These are the games which we'll be analysing in this investigation. You can download the entire lump of raw data in an unapologetic Microsoft Excel spreadsheet if you want detailed information about individual items, but the following pages will also guide you through the basics.
Team Fortress 2
Unfathomably changed since its release in 2007, TF2 brought in its Mann-Co store in October 2010 to offer players shortcuts to new weapons, rather than having to grind on achievement servers. TF2 is now free-to-play too, though free players can't trade items until they make a purchase.
World of Warcraft
Long after WoW’s launch in 1875 BC, microtransactions were introduced in November 2009 - much to the disappointment of many existing players. It brought in some special mounts and pets that, while doing nothing that can't already be achieved with free items, are exclusive to people that are willing to lay down more money for the game.
Lord of the Rings: Online
LOTR: Online lets you play for free without having to buy the game, but subscribing gets you immediate access to otherwise paid-for content. Some dungeons and quests will be locked off to free players, unless purchased individually as DLC. There are also larger expansions which everyone has to buy. It's quite a complex setup, really.
Battlefield Play 4 Free
Battlefield Play 4 Free is Battlefield 2 reskinned and - as the name suggests - free. While most of the weapons in the microtransaction list are available to people who don’t want to spend a penny, some aren't and have increased performance stats, giving paying players a big advantage.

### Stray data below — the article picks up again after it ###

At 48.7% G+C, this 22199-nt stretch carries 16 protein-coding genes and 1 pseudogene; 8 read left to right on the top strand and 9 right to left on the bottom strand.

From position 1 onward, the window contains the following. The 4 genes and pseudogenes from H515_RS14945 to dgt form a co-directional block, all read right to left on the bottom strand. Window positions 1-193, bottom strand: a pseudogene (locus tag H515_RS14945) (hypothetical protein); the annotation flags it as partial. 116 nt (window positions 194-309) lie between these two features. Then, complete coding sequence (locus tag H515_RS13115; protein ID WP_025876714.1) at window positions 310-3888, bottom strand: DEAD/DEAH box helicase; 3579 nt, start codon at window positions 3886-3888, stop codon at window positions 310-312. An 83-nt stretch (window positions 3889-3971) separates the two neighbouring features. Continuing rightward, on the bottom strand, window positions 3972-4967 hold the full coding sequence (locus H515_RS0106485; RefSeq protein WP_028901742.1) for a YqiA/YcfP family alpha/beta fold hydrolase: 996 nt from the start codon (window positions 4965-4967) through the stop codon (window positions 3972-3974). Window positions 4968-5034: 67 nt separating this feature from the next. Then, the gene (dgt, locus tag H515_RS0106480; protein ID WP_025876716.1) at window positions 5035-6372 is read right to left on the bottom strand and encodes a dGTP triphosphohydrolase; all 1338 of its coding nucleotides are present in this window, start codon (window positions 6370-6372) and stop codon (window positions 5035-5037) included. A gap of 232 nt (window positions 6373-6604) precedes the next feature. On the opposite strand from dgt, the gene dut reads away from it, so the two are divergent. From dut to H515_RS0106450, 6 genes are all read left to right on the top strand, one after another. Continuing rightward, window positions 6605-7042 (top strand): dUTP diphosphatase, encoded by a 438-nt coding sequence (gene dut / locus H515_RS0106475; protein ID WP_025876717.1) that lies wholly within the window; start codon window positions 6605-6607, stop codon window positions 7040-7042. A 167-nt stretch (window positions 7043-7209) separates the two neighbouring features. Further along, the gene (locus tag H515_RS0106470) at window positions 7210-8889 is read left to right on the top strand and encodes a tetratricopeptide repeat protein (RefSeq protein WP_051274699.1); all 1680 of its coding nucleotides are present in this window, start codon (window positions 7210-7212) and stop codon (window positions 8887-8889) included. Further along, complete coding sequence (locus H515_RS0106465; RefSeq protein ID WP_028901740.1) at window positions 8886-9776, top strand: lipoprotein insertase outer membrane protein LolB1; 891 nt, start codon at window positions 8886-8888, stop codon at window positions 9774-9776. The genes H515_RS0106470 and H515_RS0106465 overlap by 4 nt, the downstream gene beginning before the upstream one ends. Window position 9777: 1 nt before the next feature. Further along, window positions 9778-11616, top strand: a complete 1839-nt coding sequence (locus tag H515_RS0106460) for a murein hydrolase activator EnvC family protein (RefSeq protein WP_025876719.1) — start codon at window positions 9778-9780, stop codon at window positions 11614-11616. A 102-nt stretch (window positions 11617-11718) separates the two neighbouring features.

Realm of the Mad God
Realm of The Mad God is an MMORPG which has always been free to play, with microtransactions in the form of things such as colours for your clothes. It's worth pointing out that permadeath affects players, so if you die then you have to re-buy everything. You can also buy pets, which don’t really do anything but they do look super cute. I mean cool, and hard.
League of Legends
A DOTA clone, League of Legends is now one of the most played online games. It’s free, but only certain heroes are available to play as each week unless you buy or earn them, at which point they can be used at any point. You can also buy skins for your heroes, if you'd rather they were a different colour.
Brought in with EVE's recent Incara update, these are all cosmetic items for the new in-game avatars and, bloody hell, they are expensive. They are technically available for free for a substantial amount of in-game currency - 'substantial' as in that some are the same price as huge space ships.
Together these seven games contain over 805 individual items that can be bought through microtransactions - and the number is growing on an almost daily basis. This figure doesn't include black market items, such as those that may be traded through unofficial channels, nor does it include larger expansion packs that might be available through retail or digital distribution channels.